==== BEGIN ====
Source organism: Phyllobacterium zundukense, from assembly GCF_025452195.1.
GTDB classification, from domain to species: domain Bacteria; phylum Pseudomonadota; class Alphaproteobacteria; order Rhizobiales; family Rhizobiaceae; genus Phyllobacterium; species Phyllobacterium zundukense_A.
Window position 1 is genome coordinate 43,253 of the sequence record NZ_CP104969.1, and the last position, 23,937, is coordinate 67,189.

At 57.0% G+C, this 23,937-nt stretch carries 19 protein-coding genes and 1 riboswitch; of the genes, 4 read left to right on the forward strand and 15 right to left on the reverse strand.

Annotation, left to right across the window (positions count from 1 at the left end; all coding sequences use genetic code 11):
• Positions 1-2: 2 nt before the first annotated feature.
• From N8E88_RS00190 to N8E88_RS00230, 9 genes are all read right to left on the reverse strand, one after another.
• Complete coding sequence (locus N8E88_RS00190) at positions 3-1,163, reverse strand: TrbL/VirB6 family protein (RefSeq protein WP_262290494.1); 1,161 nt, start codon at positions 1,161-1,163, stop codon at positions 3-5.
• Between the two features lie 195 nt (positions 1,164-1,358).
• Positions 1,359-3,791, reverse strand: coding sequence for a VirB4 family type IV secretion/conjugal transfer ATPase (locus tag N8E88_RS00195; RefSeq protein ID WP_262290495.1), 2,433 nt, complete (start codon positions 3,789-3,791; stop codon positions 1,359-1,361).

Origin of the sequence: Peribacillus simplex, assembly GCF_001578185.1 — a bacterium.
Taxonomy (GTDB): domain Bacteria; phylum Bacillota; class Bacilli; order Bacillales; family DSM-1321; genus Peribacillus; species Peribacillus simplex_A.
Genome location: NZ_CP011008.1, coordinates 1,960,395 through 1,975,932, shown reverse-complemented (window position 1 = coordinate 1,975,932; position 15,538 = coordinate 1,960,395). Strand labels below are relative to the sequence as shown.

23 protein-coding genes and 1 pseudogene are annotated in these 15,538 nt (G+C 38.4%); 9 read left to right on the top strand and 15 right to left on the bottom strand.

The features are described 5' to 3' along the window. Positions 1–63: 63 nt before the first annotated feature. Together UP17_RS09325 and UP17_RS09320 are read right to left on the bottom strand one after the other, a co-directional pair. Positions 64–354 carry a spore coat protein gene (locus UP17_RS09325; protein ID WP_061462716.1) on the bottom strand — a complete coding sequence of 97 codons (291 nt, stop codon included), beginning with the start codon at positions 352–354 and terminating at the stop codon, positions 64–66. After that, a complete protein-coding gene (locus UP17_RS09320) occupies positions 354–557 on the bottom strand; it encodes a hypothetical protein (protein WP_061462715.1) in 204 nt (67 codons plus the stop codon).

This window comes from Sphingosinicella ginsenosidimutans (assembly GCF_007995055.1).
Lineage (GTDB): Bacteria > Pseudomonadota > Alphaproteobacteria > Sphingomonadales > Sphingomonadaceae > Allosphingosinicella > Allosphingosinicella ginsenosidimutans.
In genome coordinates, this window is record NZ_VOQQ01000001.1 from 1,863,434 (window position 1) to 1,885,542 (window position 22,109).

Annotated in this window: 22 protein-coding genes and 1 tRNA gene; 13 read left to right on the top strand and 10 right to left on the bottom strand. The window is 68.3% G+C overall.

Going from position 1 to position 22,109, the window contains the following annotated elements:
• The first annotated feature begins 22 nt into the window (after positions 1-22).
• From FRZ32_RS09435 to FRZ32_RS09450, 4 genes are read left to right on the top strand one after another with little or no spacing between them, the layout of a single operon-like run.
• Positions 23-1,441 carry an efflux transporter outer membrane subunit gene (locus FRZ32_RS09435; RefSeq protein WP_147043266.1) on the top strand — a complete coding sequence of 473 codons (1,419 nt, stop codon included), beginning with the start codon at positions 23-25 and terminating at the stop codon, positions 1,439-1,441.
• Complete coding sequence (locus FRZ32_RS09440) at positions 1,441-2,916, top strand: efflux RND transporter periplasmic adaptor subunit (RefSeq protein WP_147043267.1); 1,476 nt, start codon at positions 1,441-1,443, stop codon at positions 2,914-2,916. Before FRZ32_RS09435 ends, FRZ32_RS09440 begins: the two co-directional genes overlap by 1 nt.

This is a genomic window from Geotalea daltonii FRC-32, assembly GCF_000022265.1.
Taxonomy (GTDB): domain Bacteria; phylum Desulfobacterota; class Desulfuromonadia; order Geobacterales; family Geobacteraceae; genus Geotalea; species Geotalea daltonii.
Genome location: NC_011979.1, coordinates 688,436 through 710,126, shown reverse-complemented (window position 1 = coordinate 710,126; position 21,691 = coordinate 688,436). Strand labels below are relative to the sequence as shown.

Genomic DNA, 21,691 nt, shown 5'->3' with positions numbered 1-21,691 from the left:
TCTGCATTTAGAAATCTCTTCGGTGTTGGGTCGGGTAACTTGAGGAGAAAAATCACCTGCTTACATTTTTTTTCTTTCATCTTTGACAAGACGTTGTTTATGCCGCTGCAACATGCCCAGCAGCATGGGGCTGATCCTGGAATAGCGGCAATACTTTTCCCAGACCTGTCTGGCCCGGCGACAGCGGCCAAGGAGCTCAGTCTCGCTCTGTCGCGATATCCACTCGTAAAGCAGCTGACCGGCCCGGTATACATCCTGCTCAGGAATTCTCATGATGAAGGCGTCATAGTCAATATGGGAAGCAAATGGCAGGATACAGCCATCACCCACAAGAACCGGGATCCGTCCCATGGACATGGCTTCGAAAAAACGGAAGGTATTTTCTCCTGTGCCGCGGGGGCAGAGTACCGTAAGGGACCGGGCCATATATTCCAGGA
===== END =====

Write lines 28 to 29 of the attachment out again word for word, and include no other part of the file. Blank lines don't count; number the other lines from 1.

Genomic DNA, 21,691 nt, shown 5'->3' with positions numbered 1-21,691 from the left:
TCTGCATTTAGAAATCTCTTCGGTGTTGGGTCGGGTAACTTGAGGAGAAAAATCACCTGCTTACATTTTTTTTCTTTCATCTTTGACAAGACGTTGTTTATGCCGCTGCAACATGCCCAGCAGCATGGGGCTGATCCTGGAATAGCGGCAATACTTTTCCCAGACCTGTCTGGCCCGGCGACAGCGGCCAAGGAGCTCAGTCTCGCTCTGTCGCGATATCCACTCGTAAAGCAGCTGACCGGCCCGGTATACATCCTGCTCAGGAATTCTCATGATGAAGGCGTCATAGTCAATATGGGAAGCAAATGGCAGGATACAGCCATCACCCACAAGAACCGGGATCCGTCCCATGGACATGGCTTCGAAAAAACGGAAGGTATTTTCTCCTGTGCCGCGGGGGCAGAGTACCGTAAGGGACCGGGCCATATATTCCAGGA